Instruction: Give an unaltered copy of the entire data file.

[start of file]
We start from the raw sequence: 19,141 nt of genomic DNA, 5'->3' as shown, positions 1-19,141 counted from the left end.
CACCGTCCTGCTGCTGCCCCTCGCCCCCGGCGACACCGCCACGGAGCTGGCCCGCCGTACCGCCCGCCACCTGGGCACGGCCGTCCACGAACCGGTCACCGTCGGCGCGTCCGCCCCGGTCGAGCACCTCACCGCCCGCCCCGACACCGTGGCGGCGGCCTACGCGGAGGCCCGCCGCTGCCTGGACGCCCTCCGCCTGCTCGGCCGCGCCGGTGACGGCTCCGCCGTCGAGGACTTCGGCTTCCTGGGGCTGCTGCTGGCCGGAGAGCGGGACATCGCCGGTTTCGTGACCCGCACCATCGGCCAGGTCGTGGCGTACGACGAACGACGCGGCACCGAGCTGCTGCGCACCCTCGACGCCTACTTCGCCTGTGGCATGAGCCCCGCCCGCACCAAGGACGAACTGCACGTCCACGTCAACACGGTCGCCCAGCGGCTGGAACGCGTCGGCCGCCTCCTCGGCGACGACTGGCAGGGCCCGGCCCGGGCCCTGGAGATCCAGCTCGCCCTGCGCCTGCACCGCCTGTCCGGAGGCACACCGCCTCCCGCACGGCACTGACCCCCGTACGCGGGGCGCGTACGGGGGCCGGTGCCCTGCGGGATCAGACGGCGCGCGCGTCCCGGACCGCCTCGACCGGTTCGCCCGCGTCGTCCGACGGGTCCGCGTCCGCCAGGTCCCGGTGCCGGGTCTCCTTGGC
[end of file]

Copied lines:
We start from the raw sequence: 19,141 nt of genomic DNA, 5'->3' as shown, positions 1-19,141 counted from the left end.
CACCGTCCTGCTGCTGCCCCTCGCCCCCGGCGACACCGCCACGGAGCTGGCCCGCCGTACCGCCCGCCACCTGGGCACGGCCGTCCACGAACCGGTCACCGTCGGCGCGTCCGCCCCGGTCGAGCACCTCACCGCCCGCCCCGACACCGTGGCGGCGGCCTACGCGGAGGCCCGCCGCTGCCTGGACGCCCTCCGCCTGCTCGGCCGCGCCGGTGACGGCTCCGCCGTCGAGGACTTCGGCTTCCTGGGGCTGCTGCTGGCCGGAGAGCGGGACATCGCCGGTTTCGTGACCCGCACCATCGGCCAGGTCGTGGCGTACGACGAACGACGCGGCACCGAGCTGCTGCGCACCCTCGACGCCTACTTCGCCTGTGGCATGAGCCCCGCCCGCACCAAGGACGAACTGCACGTCCACGTCAACACGGTCGCCCAGCGGCTGGAACGCGTCGGCCGCCTCCTCGGCGACGACTGGCAGGGCCCGGCCCGGGCCCTGGAGATCCAGCTCGCCCTGCGCCTGCACCGCCTGTCCGGAGGCACACCGCCTCCCGCACGGCACTGACCCCCGTACGCGGGGCGCGTACGGGGGCCGGTGCCCTGCGGGATCAGACGGCGCGCGCGTCCCGGACCGCCTCGACCGGTTCGCCCGCGTCGTCCGACGGGTCCGCGTCCGCCAGGTCCCGGTGCCGGGTCTCCTTGGC